National consumer sentiment posted a small gain of .4 percent in the month of August, but remains significantly lower than the same period one year ago. That’s according to a report put out by the University of Michigan’s Surveys of Consumers.
“Right now everything is so weird. It’s really hard to take any one data point and try to make sense.” — Sandy Baruah, Detroit Regional Chambers
Sandy Baruah is president and chief executive officer of the Detroit Regional Chambers. He tells WDET’s Alex McLenon that while consumer sentiment reflects how people view the economy, it does not reflect where people feel comfortable doing business.
Click on the player above to listen to the Detroit Regional Chambers’ Sandy Baruah on the state of the economy, and read a transcript, edited for length and clarity, below.
Alex McLenon, 101.9 WDET: Are certain businesses in the Detroit region doing better than others based on how they’re handling COVID-19 protocols and where do people feel safe?
Sandy Baruah, Detroit Regional Chambers: People certainly feel safer doing business with businesses who have done a better job of insulating the customer from as much human contact as possible. For example, restaurants are now doing a much bigger take out business than they have before. So restaurants who have mastered the art of moving from dine-in only to both dine-in and takeout or delivery are doing better than those who are just sticking with dine-in.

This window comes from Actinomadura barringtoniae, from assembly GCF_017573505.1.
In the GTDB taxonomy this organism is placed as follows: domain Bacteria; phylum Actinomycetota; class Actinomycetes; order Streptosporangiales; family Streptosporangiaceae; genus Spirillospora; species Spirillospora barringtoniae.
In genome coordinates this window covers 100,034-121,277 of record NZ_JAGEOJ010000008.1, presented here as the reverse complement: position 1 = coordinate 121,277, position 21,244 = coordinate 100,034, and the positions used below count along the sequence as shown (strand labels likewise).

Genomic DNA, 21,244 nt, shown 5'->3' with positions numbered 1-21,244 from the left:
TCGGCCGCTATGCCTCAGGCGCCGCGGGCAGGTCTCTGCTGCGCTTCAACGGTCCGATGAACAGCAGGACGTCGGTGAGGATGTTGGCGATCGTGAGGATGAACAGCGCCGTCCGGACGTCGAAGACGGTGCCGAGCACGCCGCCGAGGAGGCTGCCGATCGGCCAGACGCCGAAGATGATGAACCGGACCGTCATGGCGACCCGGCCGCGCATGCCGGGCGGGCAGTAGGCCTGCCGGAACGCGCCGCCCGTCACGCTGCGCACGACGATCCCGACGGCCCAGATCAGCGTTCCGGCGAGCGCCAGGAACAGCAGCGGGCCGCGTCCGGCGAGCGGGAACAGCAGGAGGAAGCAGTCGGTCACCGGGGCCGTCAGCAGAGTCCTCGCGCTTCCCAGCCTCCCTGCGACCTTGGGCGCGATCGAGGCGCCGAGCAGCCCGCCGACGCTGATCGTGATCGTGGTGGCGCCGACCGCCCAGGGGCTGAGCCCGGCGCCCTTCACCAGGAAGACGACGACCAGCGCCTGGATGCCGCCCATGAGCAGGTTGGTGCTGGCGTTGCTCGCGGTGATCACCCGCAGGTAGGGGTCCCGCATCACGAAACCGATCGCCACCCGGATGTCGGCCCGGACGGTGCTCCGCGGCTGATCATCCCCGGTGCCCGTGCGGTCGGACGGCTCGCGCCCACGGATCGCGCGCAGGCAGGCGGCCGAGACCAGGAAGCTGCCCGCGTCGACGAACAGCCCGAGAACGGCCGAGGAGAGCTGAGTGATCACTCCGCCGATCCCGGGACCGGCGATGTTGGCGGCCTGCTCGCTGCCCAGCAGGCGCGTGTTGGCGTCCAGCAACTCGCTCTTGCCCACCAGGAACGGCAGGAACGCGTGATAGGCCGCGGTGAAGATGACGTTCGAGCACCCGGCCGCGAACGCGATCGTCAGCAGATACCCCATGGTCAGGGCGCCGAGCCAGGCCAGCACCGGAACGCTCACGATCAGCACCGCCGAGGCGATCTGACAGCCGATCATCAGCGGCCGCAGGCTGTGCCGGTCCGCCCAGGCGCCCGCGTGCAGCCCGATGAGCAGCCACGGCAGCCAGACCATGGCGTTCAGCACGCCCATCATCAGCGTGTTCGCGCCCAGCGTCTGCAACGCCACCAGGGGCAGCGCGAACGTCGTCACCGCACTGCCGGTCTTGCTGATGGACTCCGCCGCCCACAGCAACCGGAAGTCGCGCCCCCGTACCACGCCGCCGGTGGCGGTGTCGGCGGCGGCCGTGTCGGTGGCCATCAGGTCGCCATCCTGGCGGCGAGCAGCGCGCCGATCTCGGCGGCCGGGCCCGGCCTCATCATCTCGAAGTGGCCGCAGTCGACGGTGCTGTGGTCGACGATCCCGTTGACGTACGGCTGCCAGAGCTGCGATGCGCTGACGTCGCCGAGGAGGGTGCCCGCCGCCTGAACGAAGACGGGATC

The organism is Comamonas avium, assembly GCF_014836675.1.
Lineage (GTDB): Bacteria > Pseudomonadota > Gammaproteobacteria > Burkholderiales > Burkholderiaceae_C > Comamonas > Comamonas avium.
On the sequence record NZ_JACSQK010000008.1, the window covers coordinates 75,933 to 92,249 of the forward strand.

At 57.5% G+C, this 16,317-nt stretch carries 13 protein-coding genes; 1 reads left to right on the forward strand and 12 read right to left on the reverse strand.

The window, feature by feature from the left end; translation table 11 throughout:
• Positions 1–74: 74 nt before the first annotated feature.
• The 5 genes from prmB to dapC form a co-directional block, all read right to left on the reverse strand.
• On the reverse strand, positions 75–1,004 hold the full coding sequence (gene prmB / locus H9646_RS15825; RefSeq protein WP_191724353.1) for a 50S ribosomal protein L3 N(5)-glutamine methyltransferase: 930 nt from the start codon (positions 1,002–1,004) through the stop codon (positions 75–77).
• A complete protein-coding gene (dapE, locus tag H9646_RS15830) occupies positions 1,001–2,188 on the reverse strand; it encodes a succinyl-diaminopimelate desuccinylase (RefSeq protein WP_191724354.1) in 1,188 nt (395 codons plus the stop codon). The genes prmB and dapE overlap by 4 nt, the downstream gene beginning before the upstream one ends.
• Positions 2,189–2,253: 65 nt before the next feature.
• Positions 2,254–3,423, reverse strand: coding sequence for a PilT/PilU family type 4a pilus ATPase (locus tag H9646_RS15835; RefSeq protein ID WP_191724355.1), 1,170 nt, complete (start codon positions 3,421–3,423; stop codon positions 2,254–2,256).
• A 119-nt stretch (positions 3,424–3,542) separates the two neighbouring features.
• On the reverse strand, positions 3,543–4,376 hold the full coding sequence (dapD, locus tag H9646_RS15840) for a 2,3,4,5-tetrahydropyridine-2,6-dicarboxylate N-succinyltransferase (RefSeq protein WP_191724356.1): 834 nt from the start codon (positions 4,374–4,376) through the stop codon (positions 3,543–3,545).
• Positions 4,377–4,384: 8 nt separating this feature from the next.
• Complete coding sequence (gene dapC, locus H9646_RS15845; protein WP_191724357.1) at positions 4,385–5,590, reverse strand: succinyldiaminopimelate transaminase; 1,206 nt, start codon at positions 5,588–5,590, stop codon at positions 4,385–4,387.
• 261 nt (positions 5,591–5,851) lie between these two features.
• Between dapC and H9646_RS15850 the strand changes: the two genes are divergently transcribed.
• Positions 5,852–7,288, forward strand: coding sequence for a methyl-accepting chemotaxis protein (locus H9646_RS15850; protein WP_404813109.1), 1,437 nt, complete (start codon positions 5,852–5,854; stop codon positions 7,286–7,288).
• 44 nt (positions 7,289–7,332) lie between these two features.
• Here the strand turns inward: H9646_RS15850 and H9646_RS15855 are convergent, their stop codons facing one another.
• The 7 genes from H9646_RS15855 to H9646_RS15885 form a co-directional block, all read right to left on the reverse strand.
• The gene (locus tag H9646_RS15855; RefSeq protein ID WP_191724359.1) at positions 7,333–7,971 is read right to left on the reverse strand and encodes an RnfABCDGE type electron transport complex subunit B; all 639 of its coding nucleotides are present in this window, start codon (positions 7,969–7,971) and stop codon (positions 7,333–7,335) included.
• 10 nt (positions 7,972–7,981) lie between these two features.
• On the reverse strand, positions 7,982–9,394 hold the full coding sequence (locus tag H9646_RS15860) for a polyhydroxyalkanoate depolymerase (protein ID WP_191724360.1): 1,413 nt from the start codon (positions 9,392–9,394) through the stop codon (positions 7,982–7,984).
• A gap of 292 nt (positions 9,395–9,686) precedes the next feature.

Nationally consumer sentiment is up about 0.4% but is still down from last year. The University of Michigan in its own report went as far as to call it trend less. Is that the same thing we’re experiencing in this region?
The University of Michigan has been largely flat over the last three months or so. The Conference Board, which is the other blue chip standard for conference sentiment has varied a little bit and is down.
I don’t know where Michigan stands specifically on consumer sentiment versus the nation. I wouldn’t be surprised if it was a little bit higher because our consumer spending is actually up 3% since the beginning of the year, and that’s another University of Michigan number. Actually it’s up about 3.7% since January, which is kind of surprising – where nationally it’s down about 7.7% compared to January.
Right now everything is so, “weird,” for the lack of a better phrase, to be honest. It’s really hard to take any one data point, or any almost any set of data points, and try to make sense.
A lot of the focus right now has been on the school’s reopening. As that happens, is there anything we can learn or gauge off of how the schools do that can impact what’s next for businesses in the area?
The schools reopening is important in the sense that a lot of employees are only able to go back to work, or go back to work full time, if they’re able to send their children to school. If their children have to remain home to do remote learning then it’s very difficult for these employees to go back to work.
It’s just a fact of life. If your children have to stay home, especially if they are younger children, you have to be home with them. It is, I think, physically impossible to both be an employee, a teacher, and a caregiver all at the same time. I think that’s asking too much from a human being.